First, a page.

I’ve been hankering after a new solution for writing on the go for a long time. So last week, after much thought and saving, I purchased an iPad. Since this is my first foray into the tablet world, and I know the iPads are very popular, I thought I would share what I hoped to accomplish, and the first round of software.
What I Hope It Does
My reason for purchasing a tablet is that I often get writing in at odd moments: during lunch, waiting during piano lessons, ideas after lights out. My main computer, a laptop, is too bulky to be hauling around everywhere. So I was using my daughter’s Dell Mini.
The Dell Mini is a great little computer. It’s small, lightweight and fast to boot up. Unfortunately, the keyboard is slightly off – the up arrow is where a touch typist reaches for the shift key. So using the computer meant that I had to carry an external keyboard with me. The battery life was also not great, and I could get about two hours of work out of it before I had to recharge.
So the main things I was looking for were:
- Fast start up
- A usable keyboard
- Good battery life
What I Have Found
The iPad met those expectations. Why not a cheaper tablet? I had thought about that for a while, and the software that I already own for the iPod Touch will for the most part, be transportable to the iPad. Rather than having to buy a whole bunch of new software, I wanted to use what I had, and have it sync to the iPod touch.
The iPad is very fast to start up, has great battery life and the on-screen keyboard is large enough that I can touch type on it as long as I remember to pick my fingers up after the keystrokes.
First and foremost, the iPad is meant to be a writing device. There were some apps that I used on the iPod touch that were critical to the types of writing I do (both blogging and novel writing).
The initial apps that transferred over were Use Your Handwriting Gold (good for quick notes), Remember the Milk (I have to have a cow!), Kypass (password manager), Awesome Note, Ambiance (for distraction-free writing) and Gmail.
What I Was Looking For
I wanted applications that would make it easy for me to produce the pseduo-HTML that I use to write the blog articles. I find it easier to write the markup as I am writing the text, so I wanted something to support that.
Since I was writing in Notestudio and using Breevy to do shortcuts to insert the markup, I wanted something that would provide the same sort of functionality, with the added bonus of being able to store it in the cloud so I could get to it everywhere.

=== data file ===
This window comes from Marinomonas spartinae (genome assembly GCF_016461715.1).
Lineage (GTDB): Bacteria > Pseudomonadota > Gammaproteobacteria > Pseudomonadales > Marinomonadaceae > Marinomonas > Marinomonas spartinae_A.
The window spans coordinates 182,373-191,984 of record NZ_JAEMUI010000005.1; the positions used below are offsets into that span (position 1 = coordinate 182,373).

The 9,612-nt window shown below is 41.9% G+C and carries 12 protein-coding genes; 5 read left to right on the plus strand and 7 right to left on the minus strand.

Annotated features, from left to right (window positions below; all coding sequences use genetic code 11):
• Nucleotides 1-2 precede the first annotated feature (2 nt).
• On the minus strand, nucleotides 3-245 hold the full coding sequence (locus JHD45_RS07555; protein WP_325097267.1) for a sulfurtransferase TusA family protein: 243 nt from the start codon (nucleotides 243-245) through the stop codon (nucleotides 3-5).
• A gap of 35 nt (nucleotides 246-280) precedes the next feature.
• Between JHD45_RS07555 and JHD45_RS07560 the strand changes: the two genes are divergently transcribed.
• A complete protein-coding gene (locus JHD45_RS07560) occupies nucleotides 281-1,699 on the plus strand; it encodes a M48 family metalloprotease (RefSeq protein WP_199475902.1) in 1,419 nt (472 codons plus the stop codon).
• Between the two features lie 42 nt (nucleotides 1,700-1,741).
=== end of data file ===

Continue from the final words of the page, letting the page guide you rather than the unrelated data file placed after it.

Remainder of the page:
What I Evaluated
First out of the gate was an exciting application called Index Card. It syncs with my Scrivener application! Yay! Except I forgot to read the small print – it syncs with Scrivener for Mac. That one is sitting on the device, mocking me.
Next up I looked at Daedelus, which has some great features including a programmable quick-entry bar that I worked with to get the HTML. It has the ability to group files in books, and sync with Dropbox in plain text, meaning I could work with the files anywhere I could get to Dropbox with a text editor.
I missed my Wiki, though, so I started working with Trunk Notes. This has taken some getting used to, but it is more powerful than Notestudio in a lot of ways. I love the fact I can set up universal headers and footers, and that the scripting appears to be just as powerful as the Notestudio scripting. The only thing I dislike is that I can’t have multiple notebooks. It also syncs in plain text with Dropbox.
I’ve had the iPad about two weeks now, and I am slowly transitioning. It really creamed my productivity for the first week (see Kill Your Productivity With A New Device), but I am coming up to speed on using it for a writing tool. I find that I am getting more done as I work with the tools.
So I’m curious…does anyone out there have an iPad? What are the must-have applications for you? Please share below.
Photo by Sean MacEntee